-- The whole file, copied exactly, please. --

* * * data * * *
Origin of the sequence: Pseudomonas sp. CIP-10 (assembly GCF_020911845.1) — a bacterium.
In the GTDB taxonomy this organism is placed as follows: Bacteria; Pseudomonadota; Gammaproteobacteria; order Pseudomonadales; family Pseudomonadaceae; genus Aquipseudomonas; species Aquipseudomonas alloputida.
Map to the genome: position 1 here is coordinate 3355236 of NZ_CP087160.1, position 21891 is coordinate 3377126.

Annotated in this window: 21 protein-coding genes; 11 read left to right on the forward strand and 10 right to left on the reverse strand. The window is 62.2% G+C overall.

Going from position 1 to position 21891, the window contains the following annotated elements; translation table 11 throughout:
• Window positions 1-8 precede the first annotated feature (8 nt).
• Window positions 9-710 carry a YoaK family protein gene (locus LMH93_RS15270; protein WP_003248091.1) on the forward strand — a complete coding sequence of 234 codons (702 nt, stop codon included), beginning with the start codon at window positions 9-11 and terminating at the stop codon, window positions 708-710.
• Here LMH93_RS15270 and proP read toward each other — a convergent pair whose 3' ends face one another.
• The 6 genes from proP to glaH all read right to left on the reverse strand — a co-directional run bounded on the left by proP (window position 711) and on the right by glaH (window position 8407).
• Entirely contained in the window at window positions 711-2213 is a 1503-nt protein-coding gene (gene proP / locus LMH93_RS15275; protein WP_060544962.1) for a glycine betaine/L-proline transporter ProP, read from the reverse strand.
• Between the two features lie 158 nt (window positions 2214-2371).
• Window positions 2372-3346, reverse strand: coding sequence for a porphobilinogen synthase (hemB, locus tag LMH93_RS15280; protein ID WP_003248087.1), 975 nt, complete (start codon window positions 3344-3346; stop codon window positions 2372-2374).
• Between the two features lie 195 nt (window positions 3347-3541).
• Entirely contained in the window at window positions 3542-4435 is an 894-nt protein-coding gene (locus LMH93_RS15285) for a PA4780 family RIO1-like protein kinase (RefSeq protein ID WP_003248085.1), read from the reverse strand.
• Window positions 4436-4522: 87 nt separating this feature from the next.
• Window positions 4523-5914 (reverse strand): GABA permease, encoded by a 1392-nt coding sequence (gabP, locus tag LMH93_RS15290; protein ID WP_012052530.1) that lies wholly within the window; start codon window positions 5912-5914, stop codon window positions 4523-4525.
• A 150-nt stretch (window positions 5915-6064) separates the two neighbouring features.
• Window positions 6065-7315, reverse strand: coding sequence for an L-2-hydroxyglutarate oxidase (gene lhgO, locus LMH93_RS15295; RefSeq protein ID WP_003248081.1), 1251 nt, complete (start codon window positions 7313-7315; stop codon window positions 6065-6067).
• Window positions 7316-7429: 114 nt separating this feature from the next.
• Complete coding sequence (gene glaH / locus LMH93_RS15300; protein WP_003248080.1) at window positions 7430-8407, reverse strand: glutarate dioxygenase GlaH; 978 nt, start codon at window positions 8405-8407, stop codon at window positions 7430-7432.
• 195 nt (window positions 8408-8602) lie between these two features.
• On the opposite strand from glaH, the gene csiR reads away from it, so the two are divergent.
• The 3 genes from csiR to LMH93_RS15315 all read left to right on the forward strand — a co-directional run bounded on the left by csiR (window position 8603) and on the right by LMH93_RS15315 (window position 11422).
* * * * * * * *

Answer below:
Origin of the sequence: Pseudomonas sp. CIP-10 (assembly GCF_020911845.1) — a bacterium.
In the GTDB taxonomy this organism is placed as follows: Bacteria; Pseudomonadota; Gammaproteobacteria; order Pseudomonadales; family Pseudomonadaceae; genus Aquipseudomonas; species Aquipseudomonas alloputida.
Map to the genome: position 1 here is coordinate 3355236 of NZ_CP087160.1, position 21891 is coordinate 3377126.

Annotated in this window: 21 protein-coding genes; 11 read left to right on the forward strand and 10 right to left on the reverse strand. The window is 62.2% G+C overall.

Going from position 1 to position 21891, the window contains the following annotated elements; translation table 11 throughout:
• Window positions 1-8 precede the first annotated feature (8 nt).
• Window positions 9-710 carry a YoaK family protein gene (locus LMH93_RS15270; protein WP_003248091.1) on the forward strand — a complete coding sequence of 234 codons (702 nt, stop codon included), beginning with the start codon at window positions 9-11 and terminating at the stop codon, window positions 708-710.
• Here LMH93_RS15270 and proP read toward each other — a convergent pair whose 3' ends face one another.
• The 6 genes from proP to glaH all read right to left on the reverse strand — a co-directional run bounded on the left by proP (window position 711) and on the right by glaH (window position 8407).
• Entirely contained in the window at window positions 711-2213 is a 1503-nt protein-coding gene (gene proP / locus LMH93_RS15275; protein WP_060544962.1) for a glycine betaine/L-proline transporter ProP, read from the reverse strand.
• Between the two features lie 158 nt (window positions 2214-2371).
• Window positions 2372-3346, reverse strand: coding sequence for a porphobilinogen synthase (hemB, locus tag LMH93_RS15280; protein ID WP_003248087.1), 975 nt, complete (start codon window positions 3344-3346; stop codon window positions 2372-2374).
• Between the two features lie 195 nt (window positions 3347-3541).
• Entirely contained in the window at window positions 3542-4435 is an 894-nt protein-coding gene (locus LMH93_RS15285) for a PA4780 family RIO1-like protein kinase (RefSeq protein ID WP_003248085.1), read from the reverse strand.
• Window positions 4436-4522: 87 nt separating this feature from the next.
• Window positions 4523-5914 (reverse strand): GABA permease, encoded by a 1392-nt coding sequence (gabP, locus tag LMH93_RS15290; protein ID WP_012052530.1) that lies wholly within the window; start codon window positions 5912-5914, stop codon window positions 4523-4525.
• A 150-nt stretch (window positions 5915-6064) separates the two neighbouring features.
• Window positions 6065-7315, reverse strand: coding sequence for an L-2-hydroxyglutarate oxidase (gene lhgO, locus LMH93_RS15295; RefSeq protein ID WP_003248081.1), 1251 nt, complete (start codon window positions 7313-7315; stop codon window positions 6065-6067).
• Window positions 7316-7429: 114 nt separating this feature from the next.
• Complete coding sequence (gene glaH / locus LMH93_RS15300; protein WP_003248080.1) at window positions 7430-8407, reverse strand: glutarate dioxygenase GlaH; 978 nt, start codon at window positions 8405-8407, stop codon at window positions 7430-7432.
• 195 nt (window positions 8408-8602) lie between these two features.
• On the opposite strand from glaH, the gene csiR reads away from it, so the two are divergent.
• The 3 genes from csiR to LMH93_RS15315 all read left to right on the forward strand — a co-directional run bounded on the left by csiR (window position 8603) and on the right by LMH93_RS15315 (window position 11422).